Heed the Warnings of Crones…
in them, there is Grave Wisdom
The world of Aversill is a vast and dangerous land infused with a magic that eludes the desires or designs of mortals. Beyond regions settled and tamed, scarce as they may be, other laws hold sway. Head deeper into the woods, and the forest will grow ever darker and larger. The natural world becomes oppressive and unruly. It spawns horrors beyond the natural world to which humankind falls prey through its ancestral fears. The banality of nature, magnified and foreboding, forgets its subservience to the civilized world. The creaures that crawl from these depths threaten the last vestiges of human control in the territory of the fallen kingdom of Aversill.
The unforested wastes are no different: great plains in which savages hunt; deserts deep and endless; oceans that swell with fierce storms of lightening and ice; and places worse still: their geographys beyond human reckoning. The further one heads away from human settlements, the more likely one might accidentally slip between the worlds. The Fey enslave mortals for their strange spells. Denizens of the Gloom wait at the gates to feed on the passions of life.
And thus it is that humans and their peers are forced to forge small relatively safe domains in the haunting and uniniviting places of the world—havens against great dangers spoken of in superstitious whispers and guarded against by charms. Here and there, lanterns hang in a small enclave of cabins surrounded by a great and dangerous forest. Light emerges from a campfire amid tents set on a dry windy plain and atop mountains at the ruined outskirts of a once great dwarven city In places like these, most mortals live out their normal lives by day, afraid to stray too far and terrified by the darkness of night that brings with it strange noises and phantom lights that bounce about in the distance signaling raids or worse.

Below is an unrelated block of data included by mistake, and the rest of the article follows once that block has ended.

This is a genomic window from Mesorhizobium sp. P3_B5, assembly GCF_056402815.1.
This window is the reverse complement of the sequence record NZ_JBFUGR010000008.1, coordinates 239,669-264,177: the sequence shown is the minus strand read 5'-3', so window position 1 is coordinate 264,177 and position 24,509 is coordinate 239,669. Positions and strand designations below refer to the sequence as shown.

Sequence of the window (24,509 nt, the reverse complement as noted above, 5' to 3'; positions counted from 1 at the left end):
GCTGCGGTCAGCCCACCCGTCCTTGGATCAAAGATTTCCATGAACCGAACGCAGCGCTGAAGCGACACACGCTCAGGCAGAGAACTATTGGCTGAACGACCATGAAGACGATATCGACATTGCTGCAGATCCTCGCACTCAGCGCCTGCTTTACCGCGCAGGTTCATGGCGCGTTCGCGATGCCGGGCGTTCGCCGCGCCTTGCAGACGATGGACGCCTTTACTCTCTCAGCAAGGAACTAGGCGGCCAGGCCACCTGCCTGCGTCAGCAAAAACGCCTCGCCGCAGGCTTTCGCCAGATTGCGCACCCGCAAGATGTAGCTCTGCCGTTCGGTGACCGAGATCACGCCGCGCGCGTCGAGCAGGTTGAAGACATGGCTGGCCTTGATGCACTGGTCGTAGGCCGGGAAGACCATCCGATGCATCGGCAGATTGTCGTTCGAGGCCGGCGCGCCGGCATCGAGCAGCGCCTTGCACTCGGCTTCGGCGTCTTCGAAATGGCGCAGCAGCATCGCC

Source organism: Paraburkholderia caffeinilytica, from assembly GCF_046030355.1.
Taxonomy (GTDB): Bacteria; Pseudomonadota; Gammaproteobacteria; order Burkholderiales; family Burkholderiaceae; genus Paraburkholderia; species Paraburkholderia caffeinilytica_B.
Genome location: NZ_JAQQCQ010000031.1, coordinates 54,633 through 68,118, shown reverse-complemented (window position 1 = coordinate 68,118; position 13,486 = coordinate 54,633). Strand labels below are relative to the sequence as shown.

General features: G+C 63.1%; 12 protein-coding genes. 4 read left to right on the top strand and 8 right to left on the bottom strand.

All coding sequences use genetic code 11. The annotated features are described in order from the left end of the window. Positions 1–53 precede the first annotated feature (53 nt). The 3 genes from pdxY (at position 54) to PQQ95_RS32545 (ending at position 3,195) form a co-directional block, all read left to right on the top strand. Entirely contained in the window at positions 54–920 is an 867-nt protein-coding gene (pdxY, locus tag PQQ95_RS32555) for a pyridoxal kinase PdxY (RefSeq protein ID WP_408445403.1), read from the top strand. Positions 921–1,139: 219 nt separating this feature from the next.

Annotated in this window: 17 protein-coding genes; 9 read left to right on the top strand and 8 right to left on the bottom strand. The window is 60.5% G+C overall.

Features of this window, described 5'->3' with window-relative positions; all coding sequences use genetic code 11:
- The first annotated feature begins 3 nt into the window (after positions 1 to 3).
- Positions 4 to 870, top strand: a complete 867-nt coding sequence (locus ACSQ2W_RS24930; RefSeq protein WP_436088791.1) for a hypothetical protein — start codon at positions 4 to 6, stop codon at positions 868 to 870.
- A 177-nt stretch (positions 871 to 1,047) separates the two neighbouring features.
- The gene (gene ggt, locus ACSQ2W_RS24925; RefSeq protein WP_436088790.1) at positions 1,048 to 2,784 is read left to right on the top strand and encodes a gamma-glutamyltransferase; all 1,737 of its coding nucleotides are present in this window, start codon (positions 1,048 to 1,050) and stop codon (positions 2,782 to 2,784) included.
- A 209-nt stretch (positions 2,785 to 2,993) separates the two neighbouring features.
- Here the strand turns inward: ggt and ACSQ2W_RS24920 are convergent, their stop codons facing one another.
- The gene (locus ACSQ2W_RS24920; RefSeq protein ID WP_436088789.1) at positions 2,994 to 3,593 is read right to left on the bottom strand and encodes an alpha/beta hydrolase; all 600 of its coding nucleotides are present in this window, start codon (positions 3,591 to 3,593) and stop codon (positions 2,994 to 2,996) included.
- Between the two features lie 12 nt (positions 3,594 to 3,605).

Still others have learned to live on the periphery between the small areas of the map which are known and the great gulfs of darkness that lie between them. They call the most mundane wastes their homes and territories, often by keeping the worst terrors at bay with armed guards, trained soldiers, and unswerving vigilance. Patrolling the edge of their lands, they mutter silent prayers that their walls keep, that their roads and bridges hold, and that nothing will come out of the wild to truly challenge the sanctity of their homes. Only the terrifying or the mad stray farther out.
But even in the midst of the deep and unabiding chaos in which one is as apt to get lost forever as one is to find safe passage, even in places as uninviting as those that lay beyond the limits of the villages and townships, mighty cities and kingdoms have been forged by brave warrior-kings who have forced, through their might, the darkness to hold at bay. Many of these cities are as enormous as they are exotic—others are places as oppressive as the horrors they have displaced, and have only managed to hold their demesne through fear and terrible rituals that no mortal should have ken. Occasionally the gods send their favor by cursing those who would threaten mankind. Other times, it is the cursed themselves, imbued with the righteous fury of the Gods, who are responsible for holding the darkness at bay even as their lives and sanity disappear.
But there is ample reason to risk life and limb by heading out into the wastes. In the darkness beyond civilization are dangers abhorrent to the children of the gods, ruins filled with treasure from kingdoms which no longer have names, and worlds beyond the dark dark woods peopled with immortal creatures whose allegiance can mean success or failure for the fledgling kingdoms of human kind. For those willing to take the risk, there are chances for riches, power, and grace, but more than that, there are equal chances to elevate one’s self above the masses that huddle in their huts, to bring the poor mortals along, or even to take control with the power that one finds ’out there.